The Stockwell Jeans are another example. The narrative they fit into is the Effects of Ethnic Stereotyping, but they're not just a recreation of the jeans the Brazilian in the incident was wearing when he was shot. A lot of thought and design has gone into their function, so presumably that's important. But it's not really clear what function that is. They're just designed for a more anatomical fit, which is great in and of itself. But at nearly $3,000 I think the cost is way out of proportion to the value they add over a pair of Japanese selvedge jeans created with the typical design at 1/10 the price. As a metaphor they certainly aren't interesting enough to justify the price.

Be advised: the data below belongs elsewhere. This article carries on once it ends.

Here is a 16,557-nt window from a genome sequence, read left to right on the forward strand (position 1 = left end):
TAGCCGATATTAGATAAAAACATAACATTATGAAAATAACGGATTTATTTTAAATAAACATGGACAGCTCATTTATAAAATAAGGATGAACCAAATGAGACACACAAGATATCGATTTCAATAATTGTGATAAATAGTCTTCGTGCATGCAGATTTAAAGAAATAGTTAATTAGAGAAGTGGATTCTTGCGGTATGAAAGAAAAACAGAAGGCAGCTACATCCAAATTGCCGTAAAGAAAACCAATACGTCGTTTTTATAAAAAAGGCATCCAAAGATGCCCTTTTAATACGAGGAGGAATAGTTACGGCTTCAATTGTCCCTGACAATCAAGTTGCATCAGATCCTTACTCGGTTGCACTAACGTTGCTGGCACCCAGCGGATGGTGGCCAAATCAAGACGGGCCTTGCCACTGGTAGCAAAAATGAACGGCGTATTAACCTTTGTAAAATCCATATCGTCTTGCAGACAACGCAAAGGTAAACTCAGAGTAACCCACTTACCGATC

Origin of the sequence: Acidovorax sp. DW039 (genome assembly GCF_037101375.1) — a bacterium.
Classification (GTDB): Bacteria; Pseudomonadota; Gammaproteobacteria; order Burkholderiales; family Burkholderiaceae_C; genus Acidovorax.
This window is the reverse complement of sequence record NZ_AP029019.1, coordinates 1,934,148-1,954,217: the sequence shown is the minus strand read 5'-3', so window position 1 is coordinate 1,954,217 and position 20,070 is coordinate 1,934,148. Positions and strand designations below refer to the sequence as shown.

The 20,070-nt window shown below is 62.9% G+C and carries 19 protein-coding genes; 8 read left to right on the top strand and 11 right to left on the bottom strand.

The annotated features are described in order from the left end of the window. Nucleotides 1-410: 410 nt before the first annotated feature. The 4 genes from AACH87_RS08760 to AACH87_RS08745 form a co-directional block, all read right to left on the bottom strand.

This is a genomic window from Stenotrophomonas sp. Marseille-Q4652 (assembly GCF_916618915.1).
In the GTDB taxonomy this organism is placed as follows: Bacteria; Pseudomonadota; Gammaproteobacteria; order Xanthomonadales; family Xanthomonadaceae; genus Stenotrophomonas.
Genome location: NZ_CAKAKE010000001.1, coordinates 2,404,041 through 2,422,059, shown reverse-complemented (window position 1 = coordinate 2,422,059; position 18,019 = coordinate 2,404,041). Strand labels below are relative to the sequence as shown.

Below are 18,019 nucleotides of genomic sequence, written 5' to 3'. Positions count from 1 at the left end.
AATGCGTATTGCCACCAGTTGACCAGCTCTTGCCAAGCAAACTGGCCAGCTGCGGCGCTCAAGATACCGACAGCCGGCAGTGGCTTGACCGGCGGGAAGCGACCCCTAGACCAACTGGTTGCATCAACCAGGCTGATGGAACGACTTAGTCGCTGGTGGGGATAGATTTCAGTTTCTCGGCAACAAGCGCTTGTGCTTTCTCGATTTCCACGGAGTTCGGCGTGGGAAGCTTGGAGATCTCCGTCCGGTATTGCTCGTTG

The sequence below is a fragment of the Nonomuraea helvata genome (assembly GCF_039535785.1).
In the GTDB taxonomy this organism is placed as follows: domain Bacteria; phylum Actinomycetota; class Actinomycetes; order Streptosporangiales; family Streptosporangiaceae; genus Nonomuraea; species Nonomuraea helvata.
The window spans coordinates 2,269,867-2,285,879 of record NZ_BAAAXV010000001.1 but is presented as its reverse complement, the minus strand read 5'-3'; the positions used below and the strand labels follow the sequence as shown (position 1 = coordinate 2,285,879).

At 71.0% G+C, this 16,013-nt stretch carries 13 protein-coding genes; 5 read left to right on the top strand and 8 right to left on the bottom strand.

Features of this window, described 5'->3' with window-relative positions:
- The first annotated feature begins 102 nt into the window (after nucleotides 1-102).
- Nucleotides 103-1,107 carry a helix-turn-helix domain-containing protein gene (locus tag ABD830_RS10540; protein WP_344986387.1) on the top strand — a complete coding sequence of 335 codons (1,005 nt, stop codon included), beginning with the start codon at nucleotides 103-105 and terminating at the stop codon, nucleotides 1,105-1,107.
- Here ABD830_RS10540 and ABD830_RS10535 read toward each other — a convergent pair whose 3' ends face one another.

I still love the way a lot of the pieces look, and I think the effort and thought that went into the design is awesome. At a more reasonable price I would pick up the Stockwell Jeans and a bunch of other pieces in a heartbeat. And I love the metaphorical approach to clothing he has. Still, I can't help but find his whole conceptual framework a bit off. Given how much time was spent on it, it doesn't feel very sturdy.
     
    5 people like this.
  5. Ivwri

    Ivwri Well-Known Member

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    Some great points p4, but I also think that you may be giving Aitor more credit than he is worth (or maybe even asking for) in some respects.